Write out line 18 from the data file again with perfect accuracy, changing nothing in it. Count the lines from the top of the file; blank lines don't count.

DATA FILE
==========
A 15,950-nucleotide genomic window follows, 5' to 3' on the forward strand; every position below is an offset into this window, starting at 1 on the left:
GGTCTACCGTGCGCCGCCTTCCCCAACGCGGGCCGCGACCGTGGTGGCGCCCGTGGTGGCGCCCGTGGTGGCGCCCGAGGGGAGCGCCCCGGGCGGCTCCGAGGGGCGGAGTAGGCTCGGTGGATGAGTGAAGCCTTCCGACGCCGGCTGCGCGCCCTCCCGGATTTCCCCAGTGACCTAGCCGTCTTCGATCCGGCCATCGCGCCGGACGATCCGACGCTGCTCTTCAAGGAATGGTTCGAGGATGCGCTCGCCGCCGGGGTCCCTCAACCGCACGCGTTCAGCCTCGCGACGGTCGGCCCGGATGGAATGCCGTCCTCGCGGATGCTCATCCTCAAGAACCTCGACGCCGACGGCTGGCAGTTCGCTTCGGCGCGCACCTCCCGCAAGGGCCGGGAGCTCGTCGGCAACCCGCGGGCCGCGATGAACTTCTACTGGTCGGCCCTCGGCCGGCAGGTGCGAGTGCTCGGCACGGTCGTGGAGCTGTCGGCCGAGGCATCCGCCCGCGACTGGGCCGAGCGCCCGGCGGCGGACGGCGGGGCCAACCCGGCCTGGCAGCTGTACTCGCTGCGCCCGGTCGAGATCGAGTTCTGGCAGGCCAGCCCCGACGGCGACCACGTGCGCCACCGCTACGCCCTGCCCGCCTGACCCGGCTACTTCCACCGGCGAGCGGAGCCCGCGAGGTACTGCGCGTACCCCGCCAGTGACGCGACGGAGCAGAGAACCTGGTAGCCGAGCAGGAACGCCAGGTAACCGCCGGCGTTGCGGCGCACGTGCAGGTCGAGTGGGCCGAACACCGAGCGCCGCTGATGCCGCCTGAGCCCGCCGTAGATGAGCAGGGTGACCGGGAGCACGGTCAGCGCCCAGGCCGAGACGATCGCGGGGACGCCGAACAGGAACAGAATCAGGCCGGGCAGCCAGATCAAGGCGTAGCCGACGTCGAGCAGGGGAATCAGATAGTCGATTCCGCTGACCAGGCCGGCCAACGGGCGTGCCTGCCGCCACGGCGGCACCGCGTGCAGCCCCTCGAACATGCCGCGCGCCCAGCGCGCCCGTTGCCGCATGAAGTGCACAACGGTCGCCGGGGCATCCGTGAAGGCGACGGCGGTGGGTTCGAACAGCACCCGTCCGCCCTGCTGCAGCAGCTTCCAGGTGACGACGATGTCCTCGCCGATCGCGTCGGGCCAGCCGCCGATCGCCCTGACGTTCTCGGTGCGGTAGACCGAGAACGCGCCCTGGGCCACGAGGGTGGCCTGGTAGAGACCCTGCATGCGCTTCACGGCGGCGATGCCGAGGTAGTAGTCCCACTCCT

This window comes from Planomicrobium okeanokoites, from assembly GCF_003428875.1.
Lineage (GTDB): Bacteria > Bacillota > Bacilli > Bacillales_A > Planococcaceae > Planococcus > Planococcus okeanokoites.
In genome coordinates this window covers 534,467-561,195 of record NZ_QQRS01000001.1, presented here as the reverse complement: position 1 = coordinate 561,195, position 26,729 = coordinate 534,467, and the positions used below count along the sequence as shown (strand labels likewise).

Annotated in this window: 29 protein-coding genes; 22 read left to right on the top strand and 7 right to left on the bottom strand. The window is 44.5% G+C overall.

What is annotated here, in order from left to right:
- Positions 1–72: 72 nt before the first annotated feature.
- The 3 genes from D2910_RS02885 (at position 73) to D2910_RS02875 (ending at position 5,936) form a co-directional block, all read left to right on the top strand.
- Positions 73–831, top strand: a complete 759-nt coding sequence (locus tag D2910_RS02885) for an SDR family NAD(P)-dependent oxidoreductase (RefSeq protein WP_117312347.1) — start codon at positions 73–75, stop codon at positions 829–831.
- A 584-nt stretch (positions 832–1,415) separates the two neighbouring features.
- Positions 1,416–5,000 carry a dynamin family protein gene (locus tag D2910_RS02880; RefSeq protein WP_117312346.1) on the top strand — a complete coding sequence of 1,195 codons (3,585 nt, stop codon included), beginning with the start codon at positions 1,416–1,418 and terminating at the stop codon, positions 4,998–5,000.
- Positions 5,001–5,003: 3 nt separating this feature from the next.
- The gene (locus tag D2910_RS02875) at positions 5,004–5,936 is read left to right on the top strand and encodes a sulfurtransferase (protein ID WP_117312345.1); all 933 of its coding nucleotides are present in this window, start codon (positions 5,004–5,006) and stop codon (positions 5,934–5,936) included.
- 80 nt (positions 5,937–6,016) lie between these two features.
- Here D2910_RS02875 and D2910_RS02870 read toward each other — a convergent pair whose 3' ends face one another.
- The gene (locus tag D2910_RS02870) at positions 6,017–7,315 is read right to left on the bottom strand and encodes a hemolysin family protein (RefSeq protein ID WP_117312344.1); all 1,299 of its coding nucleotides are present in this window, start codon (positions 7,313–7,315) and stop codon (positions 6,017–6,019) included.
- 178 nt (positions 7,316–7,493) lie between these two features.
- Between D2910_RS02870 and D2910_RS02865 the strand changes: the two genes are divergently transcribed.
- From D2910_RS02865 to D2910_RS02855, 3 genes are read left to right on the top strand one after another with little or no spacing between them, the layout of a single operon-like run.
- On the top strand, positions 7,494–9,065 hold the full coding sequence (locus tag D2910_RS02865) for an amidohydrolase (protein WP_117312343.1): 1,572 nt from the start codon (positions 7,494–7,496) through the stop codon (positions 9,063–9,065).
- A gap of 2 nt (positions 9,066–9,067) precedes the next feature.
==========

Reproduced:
- 178 nt (positions 7,316–7,493) lie between these two features.